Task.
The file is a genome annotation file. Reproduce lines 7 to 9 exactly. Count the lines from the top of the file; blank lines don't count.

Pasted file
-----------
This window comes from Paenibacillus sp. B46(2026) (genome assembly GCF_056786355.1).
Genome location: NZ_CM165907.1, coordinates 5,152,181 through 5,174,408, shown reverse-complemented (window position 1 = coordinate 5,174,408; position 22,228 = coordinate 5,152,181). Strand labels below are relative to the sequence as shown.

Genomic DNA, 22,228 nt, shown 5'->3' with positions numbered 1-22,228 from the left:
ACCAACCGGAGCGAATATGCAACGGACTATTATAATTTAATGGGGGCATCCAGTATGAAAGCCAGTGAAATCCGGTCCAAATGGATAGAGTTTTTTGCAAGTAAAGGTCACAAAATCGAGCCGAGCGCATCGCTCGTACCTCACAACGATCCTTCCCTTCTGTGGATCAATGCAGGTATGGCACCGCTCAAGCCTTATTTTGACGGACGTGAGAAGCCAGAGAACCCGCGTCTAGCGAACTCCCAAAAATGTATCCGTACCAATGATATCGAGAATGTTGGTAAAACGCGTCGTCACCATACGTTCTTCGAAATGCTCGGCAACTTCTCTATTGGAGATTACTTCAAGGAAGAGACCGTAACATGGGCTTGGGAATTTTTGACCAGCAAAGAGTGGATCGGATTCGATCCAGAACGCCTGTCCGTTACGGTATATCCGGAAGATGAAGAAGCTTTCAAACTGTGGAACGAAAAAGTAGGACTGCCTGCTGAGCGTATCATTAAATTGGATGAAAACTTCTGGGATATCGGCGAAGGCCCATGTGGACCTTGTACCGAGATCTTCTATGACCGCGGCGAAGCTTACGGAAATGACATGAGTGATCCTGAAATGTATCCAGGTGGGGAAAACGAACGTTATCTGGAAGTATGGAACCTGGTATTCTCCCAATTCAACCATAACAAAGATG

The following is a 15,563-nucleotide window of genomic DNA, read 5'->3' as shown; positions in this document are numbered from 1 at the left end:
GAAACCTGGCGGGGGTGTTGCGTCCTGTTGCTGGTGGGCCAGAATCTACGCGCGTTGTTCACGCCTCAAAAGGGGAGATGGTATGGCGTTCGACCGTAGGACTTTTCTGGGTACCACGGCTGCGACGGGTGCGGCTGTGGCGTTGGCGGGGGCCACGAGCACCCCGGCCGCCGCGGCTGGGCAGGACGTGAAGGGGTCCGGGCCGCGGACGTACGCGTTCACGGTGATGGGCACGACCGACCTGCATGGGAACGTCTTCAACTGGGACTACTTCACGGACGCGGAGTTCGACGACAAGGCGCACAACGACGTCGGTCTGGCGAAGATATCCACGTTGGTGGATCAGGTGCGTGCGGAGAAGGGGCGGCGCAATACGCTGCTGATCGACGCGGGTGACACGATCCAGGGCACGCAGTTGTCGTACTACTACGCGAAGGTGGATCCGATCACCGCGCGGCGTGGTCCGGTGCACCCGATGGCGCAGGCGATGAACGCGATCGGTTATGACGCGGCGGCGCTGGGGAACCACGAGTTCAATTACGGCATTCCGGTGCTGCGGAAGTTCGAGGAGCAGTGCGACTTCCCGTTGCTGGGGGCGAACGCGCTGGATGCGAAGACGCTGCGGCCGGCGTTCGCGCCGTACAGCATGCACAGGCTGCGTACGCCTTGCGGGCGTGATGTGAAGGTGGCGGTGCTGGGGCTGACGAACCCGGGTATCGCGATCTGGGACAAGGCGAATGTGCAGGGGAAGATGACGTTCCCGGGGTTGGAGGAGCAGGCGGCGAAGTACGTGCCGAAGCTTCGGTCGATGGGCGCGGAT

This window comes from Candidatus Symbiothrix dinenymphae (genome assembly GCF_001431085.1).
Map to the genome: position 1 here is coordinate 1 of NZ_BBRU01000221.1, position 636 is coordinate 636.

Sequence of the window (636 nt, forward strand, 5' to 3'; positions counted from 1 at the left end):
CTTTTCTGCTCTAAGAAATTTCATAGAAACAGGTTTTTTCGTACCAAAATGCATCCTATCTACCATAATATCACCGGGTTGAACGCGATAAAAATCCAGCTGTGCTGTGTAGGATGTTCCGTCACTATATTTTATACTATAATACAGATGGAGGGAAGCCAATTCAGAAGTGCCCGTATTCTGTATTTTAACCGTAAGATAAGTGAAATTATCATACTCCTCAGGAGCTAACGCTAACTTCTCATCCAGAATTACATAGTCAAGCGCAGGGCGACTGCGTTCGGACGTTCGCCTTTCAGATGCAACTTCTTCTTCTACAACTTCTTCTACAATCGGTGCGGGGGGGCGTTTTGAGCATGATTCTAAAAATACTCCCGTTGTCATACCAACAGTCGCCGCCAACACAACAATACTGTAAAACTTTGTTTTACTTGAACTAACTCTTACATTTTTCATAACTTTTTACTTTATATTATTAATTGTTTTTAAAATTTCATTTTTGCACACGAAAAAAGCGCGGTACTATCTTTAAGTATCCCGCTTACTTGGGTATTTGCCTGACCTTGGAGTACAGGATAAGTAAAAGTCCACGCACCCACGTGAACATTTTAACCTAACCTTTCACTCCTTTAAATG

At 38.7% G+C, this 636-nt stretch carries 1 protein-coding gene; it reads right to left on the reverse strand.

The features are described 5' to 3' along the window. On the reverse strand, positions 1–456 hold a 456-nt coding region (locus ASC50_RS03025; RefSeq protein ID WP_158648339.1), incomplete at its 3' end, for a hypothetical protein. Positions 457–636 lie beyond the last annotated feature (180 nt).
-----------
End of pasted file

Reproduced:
This window comes from Candidatus Symbiothrix dinenymphae (genome assembly GCF_001431085.1).
Map to the genome: position 1 here is coordinate 1 of NZ_BBRU01000221.1, position 636 is coordinate 636.

Sequence of the window (636 nt, forward strand, 5' to 3'; positions counted from 1 at the left end):